The first print ad in the NTCA campaign reminds policymakers that solutions to rural challenges — such as making technology available to students in our local classrooms — have long come from rural telecommunications providers.

NTCA—The Rural Broadband Association launched the print and digital ad series in July, sending a strong message to elected officials, regulators and their support staffs in the nation’s capital. That message is twofold: 1) that for more than 60 years, rural telecommunications companies have successfully met the challenges of delivering quality, affordable services to the country’s most rural and remote communities, and 2) that with the right support, these rural providers can continue to deliver real solutions as society becomes increasingly reliant on broadband connectivity.

The campaign is part of NTCA’s work to ensure the story of rural telecommunications is heard at a time when policymakers in Washington look to update rules affecting the industry. These ads are appearing in print and digital publications that have a high level of readership among these policymakers.

NTCA represents nearly 900 independent, community-based telecommunications companies that are leading innovation in rural and small-town America. The ad campaign is another example of how we work with other companies like us through our national organization to benefit our members and their communities.

Shirley Bloomfield is chief executive officer of NTCA. “As policymakers in Washington consider who to turn to as we continue to tackle the rural broadband challenge, we want to make sure they recognize that community-based telecommunications providers have been the solution for rural America all along,” Bloomfield says. “For decades, rural telcos have offered the most effective answer for rural communications problems by leveraging their own entrepreneurial spirit, their technical know-how, their commitment to community and federal partnerships that were effective in promoting investment. If they can continue to have access to the tools to do so, these community-based providers will remain the most effective answer to solve such problems in a broadband world.”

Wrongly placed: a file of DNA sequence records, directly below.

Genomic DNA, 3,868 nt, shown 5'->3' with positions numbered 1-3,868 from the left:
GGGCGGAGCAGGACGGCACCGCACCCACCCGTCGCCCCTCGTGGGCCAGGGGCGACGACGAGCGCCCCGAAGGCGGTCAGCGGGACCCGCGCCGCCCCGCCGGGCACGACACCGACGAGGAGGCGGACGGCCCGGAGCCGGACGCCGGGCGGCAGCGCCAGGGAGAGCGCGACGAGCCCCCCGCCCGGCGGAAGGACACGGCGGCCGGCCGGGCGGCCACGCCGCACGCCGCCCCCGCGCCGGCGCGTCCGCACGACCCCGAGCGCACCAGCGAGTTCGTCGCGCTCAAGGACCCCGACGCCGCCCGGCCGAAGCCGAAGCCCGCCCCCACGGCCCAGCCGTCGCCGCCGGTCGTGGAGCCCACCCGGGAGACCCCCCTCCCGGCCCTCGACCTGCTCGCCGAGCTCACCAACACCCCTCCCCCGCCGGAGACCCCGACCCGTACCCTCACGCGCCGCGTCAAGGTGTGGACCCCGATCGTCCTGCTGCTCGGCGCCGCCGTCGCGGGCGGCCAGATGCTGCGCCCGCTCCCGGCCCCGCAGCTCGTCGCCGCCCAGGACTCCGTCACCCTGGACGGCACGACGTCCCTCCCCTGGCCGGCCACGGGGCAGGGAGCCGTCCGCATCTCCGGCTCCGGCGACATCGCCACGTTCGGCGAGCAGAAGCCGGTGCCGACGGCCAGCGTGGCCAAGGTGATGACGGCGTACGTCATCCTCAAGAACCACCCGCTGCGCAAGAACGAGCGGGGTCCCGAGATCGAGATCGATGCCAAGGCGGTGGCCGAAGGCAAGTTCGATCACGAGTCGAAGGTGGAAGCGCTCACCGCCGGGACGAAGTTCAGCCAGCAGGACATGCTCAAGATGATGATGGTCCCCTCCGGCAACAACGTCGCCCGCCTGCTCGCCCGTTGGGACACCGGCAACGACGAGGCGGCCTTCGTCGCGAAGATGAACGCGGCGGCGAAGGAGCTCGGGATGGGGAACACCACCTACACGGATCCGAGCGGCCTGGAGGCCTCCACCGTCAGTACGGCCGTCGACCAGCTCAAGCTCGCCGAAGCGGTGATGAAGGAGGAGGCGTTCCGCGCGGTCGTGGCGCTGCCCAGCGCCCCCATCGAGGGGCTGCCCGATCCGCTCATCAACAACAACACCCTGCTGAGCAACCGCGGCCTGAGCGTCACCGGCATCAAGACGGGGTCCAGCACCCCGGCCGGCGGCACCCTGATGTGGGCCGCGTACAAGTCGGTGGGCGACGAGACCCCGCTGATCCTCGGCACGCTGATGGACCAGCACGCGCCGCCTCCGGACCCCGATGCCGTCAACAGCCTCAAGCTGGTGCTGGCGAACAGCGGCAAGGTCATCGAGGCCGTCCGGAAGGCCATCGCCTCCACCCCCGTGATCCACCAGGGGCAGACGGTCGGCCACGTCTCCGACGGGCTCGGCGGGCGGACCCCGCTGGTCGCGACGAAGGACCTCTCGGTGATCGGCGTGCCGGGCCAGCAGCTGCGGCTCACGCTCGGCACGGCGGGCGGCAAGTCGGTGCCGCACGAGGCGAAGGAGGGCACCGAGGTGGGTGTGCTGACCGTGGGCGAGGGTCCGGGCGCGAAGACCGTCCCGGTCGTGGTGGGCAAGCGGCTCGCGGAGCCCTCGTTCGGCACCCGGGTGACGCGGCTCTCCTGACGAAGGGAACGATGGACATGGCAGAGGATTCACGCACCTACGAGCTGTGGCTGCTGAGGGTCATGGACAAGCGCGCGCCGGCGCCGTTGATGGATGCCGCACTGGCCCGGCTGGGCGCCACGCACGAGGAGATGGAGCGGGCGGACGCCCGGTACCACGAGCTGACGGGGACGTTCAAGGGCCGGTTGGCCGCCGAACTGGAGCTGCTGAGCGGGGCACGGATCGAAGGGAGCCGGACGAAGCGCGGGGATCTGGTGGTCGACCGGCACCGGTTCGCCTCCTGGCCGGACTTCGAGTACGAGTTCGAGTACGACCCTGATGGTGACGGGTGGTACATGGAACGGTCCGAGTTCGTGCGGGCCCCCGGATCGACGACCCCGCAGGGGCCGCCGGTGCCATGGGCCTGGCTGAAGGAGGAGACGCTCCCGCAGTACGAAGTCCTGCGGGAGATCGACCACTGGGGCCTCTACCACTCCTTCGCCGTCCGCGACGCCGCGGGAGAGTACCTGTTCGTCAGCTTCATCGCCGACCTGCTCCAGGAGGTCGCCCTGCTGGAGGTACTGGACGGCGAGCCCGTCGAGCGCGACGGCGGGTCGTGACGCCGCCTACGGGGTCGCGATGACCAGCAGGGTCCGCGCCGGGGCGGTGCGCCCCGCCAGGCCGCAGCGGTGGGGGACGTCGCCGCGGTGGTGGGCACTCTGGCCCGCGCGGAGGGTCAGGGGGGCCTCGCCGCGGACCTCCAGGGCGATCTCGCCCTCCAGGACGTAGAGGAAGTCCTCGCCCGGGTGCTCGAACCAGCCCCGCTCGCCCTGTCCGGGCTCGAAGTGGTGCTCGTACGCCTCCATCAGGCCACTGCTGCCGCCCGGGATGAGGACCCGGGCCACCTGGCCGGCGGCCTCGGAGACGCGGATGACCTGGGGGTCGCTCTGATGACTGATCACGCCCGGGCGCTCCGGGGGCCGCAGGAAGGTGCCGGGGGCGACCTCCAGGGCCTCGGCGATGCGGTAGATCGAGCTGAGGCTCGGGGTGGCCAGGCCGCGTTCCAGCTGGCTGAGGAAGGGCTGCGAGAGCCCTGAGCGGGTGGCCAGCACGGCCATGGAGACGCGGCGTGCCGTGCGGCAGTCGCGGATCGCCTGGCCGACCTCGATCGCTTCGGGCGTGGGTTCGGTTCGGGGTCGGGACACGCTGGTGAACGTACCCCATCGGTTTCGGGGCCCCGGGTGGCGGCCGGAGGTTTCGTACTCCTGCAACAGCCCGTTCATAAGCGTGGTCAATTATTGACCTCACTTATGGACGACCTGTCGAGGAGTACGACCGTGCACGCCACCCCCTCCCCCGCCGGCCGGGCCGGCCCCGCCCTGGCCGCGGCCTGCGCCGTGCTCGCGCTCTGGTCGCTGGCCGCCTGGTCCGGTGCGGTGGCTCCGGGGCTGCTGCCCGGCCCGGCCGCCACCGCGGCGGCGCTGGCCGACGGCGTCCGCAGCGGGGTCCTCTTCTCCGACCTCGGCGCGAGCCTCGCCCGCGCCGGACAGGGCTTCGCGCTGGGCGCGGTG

Small business cyber security

Protect yourself today: Practical steps small businesses can take to protect against cyber security threats

With the ever-growing number of cyber security threats, all businesses should take immediate steps to ensure that their operations, systems and networks are secure. In the July/August issue, we looked at some of the threats facing small businesses. Now, let’s discuss steps that every small business should consider immediately.

Below are four inexpensive steps that will provide some immediate protection from cyber security threats for any business. These are four steps of many, but they provide a good starting point.